Doyen Medipharm, S-760, for contract packaging services of medical products.

Drug Plastics & Glass, S-3075, features bottles, jars, caps and closures.

DT Packaging, S-1466, has a new all-servo blister packaging machine. Circle No. 70.

DuPont, E-8001, exhibits the next generation of holographics for security and packaging impact.

Enercon Industries, S-874, is showing the new Super Seal Deluxe™ with "all-in-one" quick-change sealing head design and new remote communications package. Circle No. 118.

Fortress Technology, E-7051, full line of Phantom metal detectors.

Griffin-Rutgers, N-3114, shows the Metronic line of inPRINT UV web printers.

HealthStar, S-654, is a supplier of pre-owned, rebuilt packaging and processing equipment.

IMA North America, E-6916, for a new ERGO continuous-motion horizontal cartoner and Electrofill continuous-motion filler.

Ivex Protective Packaging, E-8123, offers custom converting and new Jet-Lite Poly flexible mailers.

Klöckner Bartelt, S-812, shows a new double bag clamp machine and new bagmaker with zipper system on roll-up cart. Circle No. 42.

Klöckner Pentaplast, E-7066, features new Pentapharm® ACLR® S03 barrier film and new Pentafood® FD-M180/14 corona-treated vinyl film. Circle No. 20.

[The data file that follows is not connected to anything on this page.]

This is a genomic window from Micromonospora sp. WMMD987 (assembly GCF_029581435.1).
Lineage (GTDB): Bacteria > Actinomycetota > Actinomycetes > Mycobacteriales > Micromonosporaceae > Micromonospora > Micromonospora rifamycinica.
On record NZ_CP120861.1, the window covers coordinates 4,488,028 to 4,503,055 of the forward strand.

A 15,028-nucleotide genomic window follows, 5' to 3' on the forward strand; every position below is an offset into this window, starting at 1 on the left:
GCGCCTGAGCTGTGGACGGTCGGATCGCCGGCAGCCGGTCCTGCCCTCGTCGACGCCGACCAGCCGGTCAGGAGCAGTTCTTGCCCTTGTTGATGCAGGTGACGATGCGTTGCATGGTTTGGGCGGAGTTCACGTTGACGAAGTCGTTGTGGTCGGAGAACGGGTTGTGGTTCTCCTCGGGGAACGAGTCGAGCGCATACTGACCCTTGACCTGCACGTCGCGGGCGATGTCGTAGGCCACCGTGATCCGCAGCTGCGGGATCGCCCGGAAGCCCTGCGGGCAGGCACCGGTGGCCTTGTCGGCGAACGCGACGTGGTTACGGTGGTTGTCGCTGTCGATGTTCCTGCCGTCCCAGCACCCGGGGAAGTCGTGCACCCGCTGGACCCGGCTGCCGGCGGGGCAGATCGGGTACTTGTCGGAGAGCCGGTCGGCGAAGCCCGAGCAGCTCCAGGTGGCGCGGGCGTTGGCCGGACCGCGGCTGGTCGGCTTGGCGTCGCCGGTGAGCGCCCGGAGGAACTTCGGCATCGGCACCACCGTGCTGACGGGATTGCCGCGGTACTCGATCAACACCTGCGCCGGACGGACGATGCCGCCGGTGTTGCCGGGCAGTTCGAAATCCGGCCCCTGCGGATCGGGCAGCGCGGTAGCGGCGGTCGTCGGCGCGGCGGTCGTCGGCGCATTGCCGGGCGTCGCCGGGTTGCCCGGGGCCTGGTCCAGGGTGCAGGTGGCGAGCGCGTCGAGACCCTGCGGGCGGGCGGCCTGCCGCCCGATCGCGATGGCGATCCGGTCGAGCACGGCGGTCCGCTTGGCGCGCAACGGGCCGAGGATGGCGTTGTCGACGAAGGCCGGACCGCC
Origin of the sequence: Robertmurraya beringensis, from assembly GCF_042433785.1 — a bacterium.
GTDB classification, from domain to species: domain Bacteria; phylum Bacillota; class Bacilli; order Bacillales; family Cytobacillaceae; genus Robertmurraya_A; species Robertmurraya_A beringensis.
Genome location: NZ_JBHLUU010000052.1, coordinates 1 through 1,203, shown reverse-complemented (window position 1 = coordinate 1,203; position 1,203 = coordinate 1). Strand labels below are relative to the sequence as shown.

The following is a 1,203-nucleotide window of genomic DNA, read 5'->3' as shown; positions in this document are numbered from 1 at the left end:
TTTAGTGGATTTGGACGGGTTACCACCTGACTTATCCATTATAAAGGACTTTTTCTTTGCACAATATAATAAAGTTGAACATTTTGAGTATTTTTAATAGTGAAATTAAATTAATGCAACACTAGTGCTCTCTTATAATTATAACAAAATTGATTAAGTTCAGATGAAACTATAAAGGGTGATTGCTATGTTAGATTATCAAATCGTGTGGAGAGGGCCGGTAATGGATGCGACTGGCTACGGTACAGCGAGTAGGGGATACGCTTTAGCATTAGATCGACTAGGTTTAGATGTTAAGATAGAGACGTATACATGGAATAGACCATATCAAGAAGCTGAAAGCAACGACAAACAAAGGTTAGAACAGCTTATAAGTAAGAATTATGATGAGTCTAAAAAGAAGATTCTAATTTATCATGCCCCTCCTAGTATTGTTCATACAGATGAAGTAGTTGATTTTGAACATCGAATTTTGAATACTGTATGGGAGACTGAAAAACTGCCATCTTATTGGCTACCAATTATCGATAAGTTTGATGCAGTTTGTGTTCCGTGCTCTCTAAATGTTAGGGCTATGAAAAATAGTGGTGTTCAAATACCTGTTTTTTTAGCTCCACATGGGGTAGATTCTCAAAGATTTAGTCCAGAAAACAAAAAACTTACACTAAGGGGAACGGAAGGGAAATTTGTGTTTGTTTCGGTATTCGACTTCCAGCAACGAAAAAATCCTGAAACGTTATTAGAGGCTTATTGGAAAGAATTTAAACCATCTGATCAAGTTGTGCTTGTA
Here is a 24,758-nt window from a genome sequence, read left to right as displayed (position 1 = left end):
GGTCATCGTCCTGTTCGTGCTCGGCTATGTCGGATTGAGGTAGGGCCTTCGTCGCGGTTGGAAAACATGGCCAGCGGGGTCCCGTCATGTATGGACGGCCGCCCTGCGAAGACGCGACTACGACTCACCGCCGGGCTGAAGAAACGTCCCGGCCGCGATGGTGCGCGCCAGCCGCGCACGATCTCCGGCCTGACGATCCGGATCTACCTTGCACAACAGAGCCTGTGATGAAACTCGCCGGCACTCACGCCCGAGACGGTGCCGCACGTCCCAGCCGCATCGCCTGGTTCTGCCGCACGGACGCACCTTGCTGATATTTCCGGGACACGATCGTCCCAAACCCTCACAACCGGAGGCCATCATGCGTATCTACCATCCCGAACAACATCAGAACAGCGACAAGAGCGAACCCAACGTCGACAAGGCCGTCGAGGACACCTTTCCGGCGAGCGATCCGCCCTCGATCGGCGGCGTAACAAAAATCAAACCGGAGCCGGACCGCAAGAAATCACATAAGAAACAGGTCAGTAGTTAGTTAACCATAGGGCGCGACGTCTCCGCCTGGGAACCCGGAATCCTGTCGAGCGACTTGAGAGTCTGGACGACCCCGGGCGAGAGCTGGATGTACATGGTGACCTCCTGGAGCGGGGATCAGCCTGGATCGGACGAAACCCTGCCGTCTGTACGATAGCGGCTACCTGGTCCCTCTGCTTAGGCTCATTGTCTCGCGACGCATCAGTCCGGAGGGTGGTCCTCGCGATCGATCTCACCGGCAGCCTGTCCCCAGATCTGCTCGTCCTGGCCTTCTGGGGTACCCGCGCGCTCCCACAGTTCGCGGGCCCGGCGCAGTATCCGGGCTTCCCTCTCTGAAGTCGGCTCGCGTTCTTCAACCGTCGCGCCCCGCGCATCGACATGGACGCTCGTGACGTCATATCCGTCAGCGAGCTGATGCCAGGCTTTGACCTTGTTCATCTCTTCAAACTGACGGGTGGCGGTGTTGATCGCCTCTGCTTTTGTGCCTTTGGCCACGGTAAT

Lepel, S-972, "self-cooled" induction sealer with no fan, no vents and no water.

Lock Inspection, S-1142, launches the Met30+ 3f metal detector with large electroluminescent touchscreen interface.

Loma Systems, S-334, for the new AXIS Mark III x-ray system.

Marchesini Packaging Machinery, E-7016, offers blister and deep-draw thermoformers, sterilizing equipment and tube fillers, among others.

McBrady Engineering, S-2152, for the Orbit bottle rinser/clearner.

Multivac, E-8504, live demonstrations show the R530 thermoform/fill/seal rollstock system and T200 tray sealer.

New England Machinery, S-2456, offers a rotary chuck capper that assists in torque verification and validation. Circle No. 64.

NJM/CLI, N-3806, features the new FLX 1200 liquid filler with modular design. Circle No. 85.

Optima Machinery, N-3241, shows the inova pharma system that handles 4500 syringes/hr.

Packworld USA, N-3245, for validatable impulse heat sealers and benchtop press systems. Circle No. 40.

Packaging Technologies & Inspection, S-1943, introduces the new non-contact airborne ultrasonic inspection system.

Pillar Technologies, S-2119, shows the new highest-speed "waterless" induction cap-sealing system.

Safeline, X-721, offers a full line of inspection equipment.

SMI S.p.A., N-3861, for the LSK 45 automatic shrink wrapper in three models. Circle No. 41.

Süd-Chemie Performance Packaging, N-3104, offers moisture-control solutions and desiccant bags.

SV Research, N-4247, SV Reader and SVClinical for verification inspection.

Thermo Electron, S-1501, newly formed weighing and inspection group's checkweighers, metal detectors and x-ray inspection equipment. Circle No. 77.

Uhlmann Packaging Systems, N-3672, showcases its high-speed thermoformer, cartoner, overwrapper, case packer and palletizer.

Weiler Engineering, S-660, offers advanced aseptic liquid processing technology for parenteral manufacturing. Circle No. 59.